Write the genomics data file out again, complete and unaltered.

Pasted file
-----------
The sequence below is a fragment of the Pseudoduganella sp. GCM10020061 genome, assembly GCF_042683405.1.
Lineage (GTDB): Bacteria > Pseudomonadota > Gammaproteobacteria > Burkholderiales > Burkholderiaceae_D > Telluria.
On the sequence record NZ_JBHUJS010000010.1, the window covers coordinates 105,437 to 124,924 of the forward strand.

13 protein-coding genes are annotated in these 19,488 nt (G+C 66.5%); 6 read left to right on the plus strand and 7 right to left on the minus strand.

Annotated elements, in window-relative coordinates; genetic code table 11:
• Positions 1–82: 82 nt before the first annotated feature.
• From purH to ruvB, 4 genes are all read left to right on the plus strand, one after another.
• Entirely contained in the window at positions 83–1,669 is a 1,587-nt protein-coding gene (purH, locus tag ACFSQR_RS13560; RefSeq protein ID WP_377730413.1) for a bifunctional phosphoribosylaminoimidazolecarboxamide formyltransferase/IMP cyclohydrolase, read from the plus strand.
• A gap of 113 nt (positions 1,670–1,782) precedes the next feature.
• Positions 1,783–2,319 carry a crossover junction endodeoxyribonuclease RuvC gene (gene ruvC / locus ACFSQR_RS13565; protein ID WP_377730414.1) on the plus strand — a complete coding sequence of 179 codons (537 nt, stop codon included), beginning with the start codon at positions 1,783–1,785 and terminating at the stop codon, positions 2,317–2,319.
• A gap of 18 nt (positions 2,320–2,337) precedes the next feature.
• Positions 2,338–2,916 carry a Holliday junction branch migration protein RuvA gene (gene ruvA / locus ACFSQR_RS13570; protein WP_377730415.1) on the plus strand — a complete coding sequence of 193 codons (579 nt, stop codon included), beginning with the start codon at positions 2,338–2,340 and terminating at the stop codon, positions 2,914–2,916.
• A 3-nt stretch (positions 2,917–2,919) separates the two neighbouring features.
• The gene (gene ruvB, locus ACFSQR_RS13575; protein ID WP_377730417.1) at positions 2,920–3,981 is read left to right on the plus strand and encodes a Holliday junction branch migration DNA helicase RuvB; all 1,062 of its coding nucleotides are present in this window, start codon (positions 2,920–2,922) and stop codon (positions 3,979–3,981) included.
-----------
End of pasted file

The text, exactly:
The sequence below is a fragment of the Pseudoduganella sp. GCM10020061 genome, assembly GCF_042683405.1.
Lineage (GTDB): Bacteria > Pseudomonadota > Gammaproteobacteria > Burkholderiales > Burkholderiaceae_D > Telluria.
On the sequence record NZ_JBHUJS010000010.1, the window covers coordinates 105,437 to 124,924 of the forward strand.

13 protein-coding genes are annotated in these 19,488 nt (G+C 66.5%); 6 read left to right on the plus strand and 7 right to left on the minus strand.

Annotated elements, in window-relative coordinates; genetic code table 11:
• Positions 1–82: 82 nt before the first annotated feature.
• From purH to ruvB, 4 genes are all read left to right on the plus strand, one after another.
• Entirely contained in the window at positions 83–1,669 is a 1,587-nt protein-coding gene (purH, locus tag ACFSQR_RS13560; RefSeq protein ID WP_377730413.1) for a bifunctional phosphoribosylaminoimidazolecarboxamide formyltransferase/IMP cyclohydrolase, read from the plus strand.
• A gap of 113 nt (positions 1,670–1,782) precedes the next feature.
• Positions 1,783–2,319 carry a crossover junction endodeoxyribonuclease RuvC gene (gene ruvC / locus ACFSQR_RS13565; protein ID WP_377730414.1) on the plus strand — a complete coding sequence of 179 codons (537 nt, stop codon included), beginning with the start codon at positions 1,783–1,785 and terminating at the stop codon, positions 2,317–2,319.
• A gap of 18 nt (positions 2,320–2,337) precedes the next feature.
• Positions 2,338–2,916 carry a Holliday junction branch migration protein RuvA gene (gene ruvA / locus ACFSQR_RS13570; protein WP_377730415.1) on the plus strand — a complete coding sequence of 193 codons (579 nt, stop codon included), beginning with the start codon at positions 2,338–2,340 and terminating at the stop codon, positions 2,914–2,916.
• A 3-nt stretch (positions 2,917–2,919) separates the two neighbouring features.
• The gene (gene ruvB, locus ACFSQR_RS13575; protein ID WP_377730417.1) at positions 2,920–3,981 is read left to right on the plus strand and encodes a Holliday junction branch migration DNA helicase RuvB; all 1,062 of its coding nucleotides are present in this window, start codon (positions 2,920–2,922) and stop codon (positions 3,979–3,981) included.